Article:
I was curious how he felt being a black guy in Munich, especially one married to a white woman, and he said he felt far more comfortable in Munich than he did in Washington, the latter consisting of white neighborhoods and black neighborhoods that only mix at certain intersections. Remember, this is Munich we're talking about, you know, where all the Nazi stuff began and where neo-nazis are still well-established. Despite that rightwing nuttery in Bavaria, he said he's never really felt it, not like he does in the US. That neo-nazi stuff isn't all that different from the Tea Party mentality aside from the obvious historical and swastikal implications. (Ooh, new word!) In both cases you have a bunch of weak minds who feel threatened by what they perceive to be a loss in status and who don't believe they're getting a big enough slice of the proverbial pie for themselves. But the Tea Party mentality was only part of his problem here in the US. He also has a problem with the black population of Washington, who are themselves pretty racist on account of our own history of gross human rights abuses, a cousin to fascism called slavery. In Munich, he doesn't have to deal with any of that. He's just him.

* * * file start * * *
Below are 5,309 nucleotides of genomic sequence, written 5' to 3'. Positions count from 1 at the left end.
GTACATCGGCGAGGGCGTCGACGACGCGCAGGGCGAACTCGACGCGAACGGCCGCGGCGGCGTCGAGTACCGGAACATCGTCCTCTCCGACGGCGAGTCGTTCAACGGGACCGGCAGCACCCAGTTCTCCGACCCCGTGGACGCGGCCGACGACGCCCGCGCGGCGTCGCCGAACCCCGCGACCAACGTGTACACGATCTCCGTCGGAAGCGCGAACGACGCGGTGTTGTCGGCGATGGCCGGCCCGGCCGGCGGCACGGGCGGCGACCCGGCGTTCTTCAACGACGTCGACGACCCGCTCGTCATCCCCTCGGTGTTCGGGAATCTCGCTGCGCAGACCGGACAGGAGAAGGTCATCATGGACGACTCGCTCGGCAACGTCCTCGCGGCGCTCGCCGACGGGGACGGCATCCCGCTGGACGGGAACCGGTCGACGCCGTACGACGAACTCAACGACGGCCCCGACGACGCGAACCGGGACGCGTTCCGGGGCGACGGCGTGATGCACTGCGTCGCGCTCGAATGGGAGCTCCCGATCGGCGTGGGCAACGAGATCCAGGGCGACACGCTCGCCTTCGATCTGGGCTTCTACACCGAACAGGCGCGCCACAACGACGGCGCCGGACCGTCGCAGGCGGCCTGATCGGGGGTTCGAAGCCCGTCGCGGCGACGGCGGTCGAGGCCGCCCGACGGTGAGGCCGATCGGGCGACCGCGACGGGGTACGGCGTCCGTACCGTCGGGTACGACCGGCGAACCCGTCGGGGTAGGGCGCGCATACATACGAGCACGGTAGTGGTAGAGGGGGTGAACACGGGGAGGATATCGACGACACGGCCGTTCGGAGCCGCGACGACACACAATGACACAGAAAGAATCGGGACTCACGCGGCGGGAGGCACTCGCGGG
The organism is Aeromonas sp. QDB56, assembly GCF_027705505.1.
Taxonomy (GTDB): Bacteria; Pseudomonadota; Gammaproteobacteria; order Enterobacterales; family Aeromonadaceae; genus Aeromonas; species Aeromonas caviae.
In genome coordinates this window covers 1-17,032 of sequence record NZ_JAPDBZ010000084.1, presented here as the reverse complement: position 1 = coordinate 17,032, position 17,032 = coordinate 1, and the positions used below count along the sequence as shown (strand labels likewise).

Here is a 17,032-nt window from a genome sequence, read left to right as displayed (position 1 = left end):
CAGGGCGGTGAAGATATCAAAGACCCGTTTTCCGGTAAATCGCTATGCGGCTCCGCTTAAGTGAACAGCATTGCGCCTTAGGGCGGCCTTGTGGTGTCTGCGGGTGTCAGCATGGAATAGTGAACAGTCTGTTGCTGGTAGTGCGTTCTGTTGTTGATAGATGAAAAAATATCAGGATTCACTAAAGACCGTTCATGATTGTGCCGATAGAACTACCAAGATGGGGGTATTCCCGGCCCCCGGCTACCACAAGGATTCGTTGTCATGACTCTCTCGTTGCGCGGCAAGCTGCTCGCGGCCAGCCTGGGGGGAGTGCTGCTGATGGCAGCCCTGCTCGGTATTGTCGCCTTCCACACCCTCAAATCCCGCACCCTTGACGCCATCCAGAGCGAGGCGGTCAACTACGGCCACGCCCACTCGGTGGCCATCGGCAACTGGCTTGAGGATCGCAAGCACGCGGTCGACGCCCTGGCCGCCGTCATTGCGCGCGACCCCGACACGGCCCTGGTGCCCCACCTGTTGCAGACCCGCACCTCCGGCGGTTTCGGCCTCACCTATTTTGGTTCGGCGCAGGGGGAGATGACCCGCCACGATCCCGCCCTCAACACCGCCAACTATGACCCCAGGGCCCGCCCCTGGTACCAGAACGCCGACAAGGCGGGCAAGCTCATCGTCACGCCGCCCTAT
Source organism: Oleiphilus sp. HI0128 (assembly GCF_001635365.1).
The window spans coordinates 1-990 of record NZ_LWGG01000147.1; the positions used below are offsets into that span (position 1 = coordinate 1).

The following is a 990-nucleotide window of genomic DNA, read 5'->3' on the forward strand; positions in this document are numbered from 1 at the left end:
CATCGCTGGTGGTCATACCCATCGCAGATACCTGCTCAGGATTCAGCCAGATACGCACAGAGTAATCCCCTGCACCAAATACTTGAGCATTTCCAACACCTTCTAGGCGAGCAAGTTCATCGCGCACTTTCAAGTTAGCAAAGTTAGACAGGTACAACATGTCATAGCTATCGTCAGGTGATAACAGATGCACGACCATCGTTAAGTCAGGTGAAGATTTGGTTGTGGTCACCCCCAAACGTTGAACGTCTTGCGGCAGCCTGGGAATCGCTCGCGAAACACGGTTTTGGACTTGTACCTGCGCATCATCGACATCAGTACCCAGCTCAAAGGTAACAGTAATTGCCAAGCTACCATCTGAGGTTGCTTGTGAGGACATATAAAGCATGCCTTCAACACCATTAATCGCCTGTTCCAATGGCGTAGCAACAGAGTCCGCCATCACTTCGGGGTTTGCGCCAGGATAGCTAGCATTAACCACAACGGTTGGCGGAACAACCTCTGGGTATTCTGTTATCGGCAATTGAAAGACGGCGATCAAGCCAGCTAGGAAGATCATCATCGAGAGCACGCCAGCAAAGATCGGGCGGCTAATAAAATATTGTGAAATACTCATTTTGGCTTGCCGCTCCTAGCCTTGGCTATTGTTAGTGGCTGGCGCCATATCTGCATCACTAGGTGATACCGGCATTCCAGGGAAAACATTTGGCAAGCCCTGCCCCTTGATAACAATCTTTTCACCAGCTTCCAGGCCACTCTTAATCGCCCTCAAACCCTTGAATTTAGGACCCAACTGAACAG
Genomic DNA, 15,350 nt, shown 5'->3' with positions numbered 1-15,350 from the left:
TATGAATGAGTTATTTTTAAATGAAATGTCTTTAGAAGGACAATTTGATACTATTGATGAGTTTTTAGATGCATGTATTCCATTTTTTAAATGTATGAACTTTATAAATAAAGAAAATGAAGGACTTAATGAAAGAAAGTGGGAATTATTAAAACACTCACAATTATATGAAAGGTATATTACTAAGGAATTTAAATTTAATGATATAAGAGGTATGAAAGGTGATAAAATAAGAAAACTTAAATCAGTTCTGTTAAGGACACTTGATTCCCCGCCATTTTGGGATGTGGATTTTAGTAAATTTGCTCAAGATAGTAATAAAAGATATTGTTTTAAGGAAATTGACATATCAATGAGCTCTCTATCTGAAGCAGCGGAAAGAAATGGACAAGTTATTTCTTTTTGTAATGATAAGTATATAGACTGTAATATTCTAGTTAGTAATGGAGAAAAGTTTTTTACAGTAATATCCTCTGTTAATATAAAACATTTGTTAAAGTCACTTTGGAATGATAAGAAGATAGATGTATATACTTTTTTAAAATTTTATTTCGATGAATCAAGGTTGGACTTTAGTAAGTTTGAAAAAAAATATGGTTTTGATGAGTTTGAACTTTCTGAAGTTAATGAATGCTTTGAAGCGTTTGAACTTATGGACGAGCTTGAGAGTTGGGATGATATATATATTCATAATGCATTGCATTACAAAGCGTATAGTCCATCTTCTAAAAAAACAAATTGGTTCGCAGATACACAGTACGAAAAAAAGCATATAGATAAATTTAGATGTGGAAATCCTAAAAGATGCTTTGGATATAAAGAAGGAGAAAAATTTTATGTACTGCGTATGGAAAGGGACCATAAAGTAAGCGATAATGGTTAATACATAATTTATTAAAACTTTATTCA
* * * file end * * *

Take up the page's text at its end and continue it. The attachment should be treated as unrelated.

He may have had a pretty rosy outlook on that particular issue in Munich (and he admitted as much when I said the Turks would probably strongly disagree with him), but that was just part of why he loved to live in Germany. I understood him completely when he said that after he studied in Munich seven years ago he didn't want to leave, because I had done the same thing. I had stayed an extra semester when my first one was over in Luxembourg, gone back the next summer for a graduate program, worked an internship in Ireland, took a three month sabbatical in Bulgaria, and am still trying to figure out how to get back to that piece of the planet we call Europe. For him, it wasn't just a love for bratwurst or a sense of adventure or the freedom of the autobahn. It was a love for the way of life, for the practical way of going through the quotidian deeds of human existence. His reasoning was expressed rather bluntly but I agreed in principle: Americans are stupid. We live in a stupid way. We politicize things that are just normal ways of life in most of the world, practicalities like public transportation, which is a way to move people from one place to the other in a practical manner. In Europe, you can get anywhere by train, even to remote villages, and it won't cost you a week's paycheck to do so. In the United States, if you support public transportation, you're labeled a "liberal" and even more extreme, a "socialist," for daring to want efficient modes of transportation. Not only that, many Americans are PROUD to sit in gridlock every day in their cars rather than build better transport systems. That is the definition of stupid!